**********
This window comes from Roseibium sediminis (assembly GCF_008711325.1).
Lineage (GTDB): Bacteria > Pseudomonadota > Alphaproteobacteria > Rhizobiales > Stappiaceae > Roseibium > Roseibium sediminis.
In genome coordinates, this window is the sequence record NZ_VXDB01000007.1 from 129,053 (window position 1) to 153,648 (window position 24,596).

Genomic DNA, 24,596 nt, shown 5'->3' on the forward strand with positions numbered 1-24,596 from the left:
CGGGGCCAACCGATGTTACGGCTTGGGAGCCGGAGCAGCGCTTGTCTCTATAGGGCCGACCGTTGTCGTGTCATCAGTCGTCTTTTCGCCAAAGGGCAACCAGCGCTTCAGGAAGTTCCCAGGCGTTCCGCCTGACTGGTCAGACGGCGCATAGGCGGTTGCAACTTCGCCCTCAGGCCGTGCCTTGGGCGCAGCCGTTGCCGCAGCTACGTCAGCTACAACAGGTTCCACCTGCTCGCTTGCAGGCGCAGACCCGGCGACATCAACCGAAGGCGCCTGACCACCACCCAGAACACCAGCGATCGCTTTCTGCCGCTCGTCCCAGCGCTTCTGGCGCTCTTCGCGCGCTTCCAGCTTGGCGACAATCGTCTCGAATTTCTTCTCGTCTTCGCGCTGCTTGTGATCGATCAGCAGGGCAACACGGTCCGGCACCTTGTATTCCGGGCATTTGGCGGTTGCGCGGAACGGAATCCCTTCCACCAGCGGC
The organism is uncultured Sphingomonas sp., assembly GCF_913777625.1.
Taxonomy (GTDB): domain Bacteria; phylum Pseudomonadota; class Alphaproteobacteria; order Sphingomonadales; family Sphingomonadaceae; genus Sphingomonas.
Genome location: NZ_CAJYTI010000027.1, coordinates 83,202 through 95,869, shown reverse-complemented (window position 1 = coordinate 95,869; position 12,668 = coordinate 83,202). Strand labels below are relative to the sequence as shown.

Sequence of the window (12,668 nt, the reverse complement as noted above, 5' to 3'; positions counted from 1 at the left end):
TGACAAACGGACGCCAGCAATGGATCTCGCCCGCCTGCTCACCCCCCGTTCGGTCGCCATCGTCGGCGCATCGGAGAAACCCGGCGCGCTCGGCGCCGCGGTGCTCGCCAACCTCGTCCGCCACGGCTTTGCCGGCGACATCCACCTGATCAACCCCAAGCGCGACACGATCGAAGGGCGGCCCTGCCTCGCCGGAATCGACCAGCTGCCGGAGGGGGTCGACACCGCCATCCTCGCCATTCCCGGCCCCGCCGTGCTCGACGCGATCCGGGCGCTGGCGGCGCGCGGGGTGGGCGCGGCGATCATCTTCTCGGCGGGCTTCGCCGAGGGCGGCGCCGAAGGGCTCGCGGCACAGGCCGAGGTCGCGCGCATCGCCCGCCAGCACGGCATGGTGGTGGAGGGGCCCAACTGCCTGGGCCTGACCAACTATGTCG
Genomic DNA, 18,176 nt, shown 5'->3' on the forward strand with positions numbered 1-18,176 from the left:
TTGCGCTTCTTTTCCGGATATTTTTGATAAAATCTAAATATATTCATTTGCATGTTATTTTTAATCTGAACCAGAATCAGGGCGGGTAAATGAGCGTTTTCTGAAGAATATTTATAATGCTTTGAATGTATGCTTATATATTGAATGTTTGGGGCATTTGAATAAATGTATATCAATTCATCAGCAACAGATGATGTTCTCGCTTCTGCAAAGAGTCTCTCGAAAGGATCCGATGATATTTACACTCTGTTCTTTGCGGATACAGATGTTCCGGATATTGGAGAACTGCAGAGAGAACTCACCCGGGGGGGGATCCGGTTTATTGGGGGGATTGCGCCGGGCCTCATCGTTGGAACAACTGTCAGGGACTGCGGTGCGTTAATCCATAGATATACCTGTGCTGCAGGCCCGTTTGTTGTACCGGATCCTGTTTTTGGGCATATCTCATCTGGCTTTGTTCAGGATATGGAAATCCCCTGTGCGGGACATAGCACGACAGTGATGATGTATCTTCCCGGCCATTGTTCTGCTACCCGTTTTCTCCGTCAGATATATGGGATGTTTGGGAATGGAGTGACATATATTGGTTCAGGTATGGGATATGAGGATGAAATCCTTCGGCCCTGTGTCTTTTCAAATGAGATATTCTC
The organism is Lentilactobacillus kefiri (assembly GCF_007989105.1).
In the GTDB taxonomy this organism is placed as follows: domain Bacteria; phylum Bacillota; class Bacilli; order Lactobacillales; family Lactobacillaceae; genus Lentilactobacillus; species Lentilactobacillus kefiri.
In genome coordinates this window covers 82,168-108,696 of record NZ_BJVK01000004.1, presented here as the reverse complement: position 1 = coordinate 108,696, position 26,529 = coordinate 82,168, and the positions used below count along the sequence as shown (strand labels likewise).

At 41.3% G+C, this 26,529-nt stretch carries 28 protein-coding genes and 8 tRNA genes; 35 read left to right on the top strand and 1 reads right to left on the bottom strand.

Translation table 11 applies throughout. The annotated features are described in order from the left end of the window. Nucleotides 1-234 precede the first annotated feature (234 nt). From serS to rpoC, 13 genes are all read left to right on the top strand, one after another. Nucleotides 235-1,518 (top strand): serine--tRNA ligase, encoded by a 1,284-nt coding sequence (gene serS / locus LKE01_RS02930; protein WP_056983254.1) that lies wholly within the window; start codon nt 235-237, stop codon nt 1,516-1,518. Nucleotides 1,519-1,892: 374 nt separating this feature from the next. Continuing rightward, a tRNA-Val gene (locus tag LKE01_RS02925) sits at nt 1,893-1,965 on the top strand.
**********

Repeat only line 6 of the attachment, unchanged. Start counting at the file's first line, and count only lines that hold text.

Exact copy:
The organism is uncultured Sphingomonas sp., assembly GCF_913777625.1.